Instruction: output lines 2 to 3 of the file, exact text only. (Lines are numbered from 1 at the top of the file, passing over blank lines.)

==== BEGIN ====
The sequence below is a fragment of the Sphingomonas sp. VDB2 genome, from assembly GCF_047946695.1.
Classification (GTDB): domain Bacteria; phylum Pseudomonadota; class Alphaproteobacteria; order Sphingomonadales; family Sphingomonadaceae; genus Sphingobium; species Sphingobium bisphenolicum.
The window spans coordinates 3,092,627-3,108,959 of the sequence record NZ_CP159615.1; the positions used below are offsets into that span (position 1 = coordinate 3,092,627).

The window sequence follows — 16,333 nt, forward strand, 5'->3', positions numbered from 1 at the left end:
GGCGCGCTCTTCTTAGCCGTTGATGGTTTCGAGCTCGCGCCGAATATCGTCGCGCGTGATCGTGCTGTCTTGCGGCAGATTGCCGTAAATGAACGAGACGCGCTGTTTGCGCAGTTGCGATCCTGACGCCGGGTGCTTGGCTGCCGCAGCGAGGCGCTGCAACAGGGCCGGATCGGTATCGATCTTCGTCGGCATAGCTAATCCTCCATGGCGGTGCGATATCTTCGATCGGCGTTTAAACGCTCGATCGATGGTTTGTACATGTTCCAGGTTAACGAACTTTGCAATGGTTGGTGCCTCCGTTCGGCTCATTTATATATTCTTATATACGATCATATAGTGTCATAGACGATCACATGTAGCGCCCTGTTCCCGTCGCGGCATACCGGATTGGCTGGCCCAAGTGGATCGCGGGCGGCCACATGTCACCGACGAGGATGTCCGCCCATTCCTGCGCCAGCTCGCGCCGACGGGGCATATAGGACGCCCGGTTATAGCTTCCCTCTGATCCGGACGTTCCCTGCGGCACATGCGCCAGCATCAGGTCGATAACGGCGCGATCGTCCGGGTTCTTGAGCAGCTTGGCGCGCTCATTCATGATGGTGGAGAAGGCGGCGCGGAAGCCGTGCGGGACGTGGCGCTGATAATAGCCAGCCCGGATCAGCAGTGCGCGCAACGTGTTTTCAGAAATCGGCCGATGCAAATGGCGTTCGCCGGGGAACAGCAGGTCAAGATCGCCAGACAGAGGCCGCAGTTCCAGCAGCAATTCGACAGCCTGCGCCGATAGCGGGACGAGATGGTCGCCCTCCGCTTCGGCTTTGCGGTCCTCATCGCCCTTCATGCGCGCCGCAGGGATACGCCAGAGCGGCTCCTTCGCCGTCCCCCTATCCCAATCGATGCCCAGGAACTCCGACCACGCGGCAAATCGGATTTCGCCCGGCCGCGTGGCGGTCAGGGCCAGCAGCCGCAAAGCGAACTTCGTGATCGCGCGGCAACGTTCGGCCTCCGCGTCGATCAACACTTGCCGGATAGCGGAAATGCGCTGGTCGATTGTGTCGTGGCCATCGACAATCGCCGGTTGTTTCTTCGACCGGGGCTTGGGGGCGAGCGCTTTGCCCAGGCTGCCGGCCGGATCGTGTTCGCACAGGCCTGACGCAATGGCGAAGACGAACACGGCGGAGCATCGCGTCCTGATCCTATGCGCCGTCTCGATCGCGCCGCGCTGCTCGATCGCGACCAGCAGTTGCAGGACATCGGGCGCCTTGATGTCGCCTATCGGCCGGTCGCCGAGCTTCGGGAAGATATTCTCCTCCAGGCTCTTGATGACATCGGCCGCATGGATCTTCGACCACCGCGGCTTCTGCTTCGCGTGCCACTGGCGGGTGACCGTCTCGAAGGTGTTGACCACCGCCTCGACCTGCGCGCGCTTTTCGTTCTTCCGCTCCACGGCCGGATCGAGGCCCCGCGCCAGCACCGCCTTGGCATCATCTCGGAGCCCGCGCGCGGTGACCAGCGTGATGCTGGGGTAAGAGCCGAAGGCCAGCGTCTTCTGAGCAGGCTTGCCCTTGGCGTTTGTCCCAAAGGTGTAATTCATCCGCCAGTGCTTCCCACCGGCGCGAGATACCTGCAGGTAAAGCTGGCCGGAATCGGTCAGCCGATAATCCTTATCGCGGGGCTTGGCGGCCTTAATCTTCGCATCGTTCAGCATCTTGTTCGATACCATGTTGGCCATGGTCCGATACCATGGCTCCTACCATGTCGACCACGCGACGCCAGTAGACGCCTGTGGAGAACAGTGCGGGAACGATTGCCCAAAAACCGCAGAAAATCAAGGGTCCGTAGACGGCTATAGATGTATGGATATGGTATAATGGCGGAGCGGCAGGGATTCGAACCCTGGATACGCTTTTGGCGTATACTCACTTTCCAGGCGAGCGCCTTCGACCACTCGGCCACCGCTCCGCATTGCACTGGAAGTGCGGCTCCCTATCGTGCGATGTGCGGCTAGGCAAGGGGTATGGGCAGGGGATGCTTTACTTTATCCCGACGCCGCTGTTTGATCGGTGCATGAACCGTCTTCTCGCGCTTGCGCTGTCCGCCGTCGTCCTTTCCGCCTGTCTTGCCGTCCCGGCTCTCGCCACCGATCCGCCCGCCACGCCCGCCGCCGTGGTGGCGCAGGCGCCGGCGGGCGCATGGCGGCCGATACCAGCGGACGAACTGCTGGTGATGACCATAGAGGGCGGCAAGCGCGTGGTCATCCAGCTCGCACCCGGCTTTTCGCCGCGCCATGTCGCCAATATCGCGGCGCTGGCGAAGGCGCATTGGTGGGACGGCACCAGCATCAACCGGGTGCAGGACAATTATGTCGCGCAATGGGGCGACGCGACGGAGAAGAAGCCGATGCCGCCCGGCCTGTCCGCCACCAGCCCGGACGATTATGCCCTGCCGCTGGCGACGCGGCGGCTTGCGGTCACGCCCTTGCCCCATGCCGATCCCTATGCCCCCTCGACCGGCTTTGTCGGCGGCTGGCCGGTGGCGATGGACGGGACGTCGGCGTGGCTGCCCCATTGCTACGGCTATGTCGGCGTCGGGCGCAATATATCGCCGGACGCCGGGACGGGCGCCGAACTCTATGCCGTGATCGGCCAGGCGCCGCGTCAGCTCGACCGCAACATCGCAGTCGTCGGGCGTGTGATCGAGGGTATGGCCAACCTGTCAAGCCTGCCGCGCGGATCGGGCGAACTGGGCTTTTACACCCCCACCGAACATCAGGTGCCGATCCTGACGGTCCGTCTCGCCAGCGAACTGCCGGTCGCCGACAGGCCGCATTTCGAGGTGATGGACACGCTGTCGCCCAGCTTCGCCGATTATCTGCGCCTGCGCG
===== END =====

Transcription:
Classification (GTDB): domain Bacteria; phylum Pseudomonadota; class Alphaproteobacteria; order Sphingomonadales; family Sphingomonadaceae; genus Sphingobium; species Sphingobium bisphenolicum.
The window spans coordinates 3,092,627-3,108,959 of the sequence record NZ_CP159615.1; the positions used below are offsets into that span (position 1 = coordinate 3,092,627).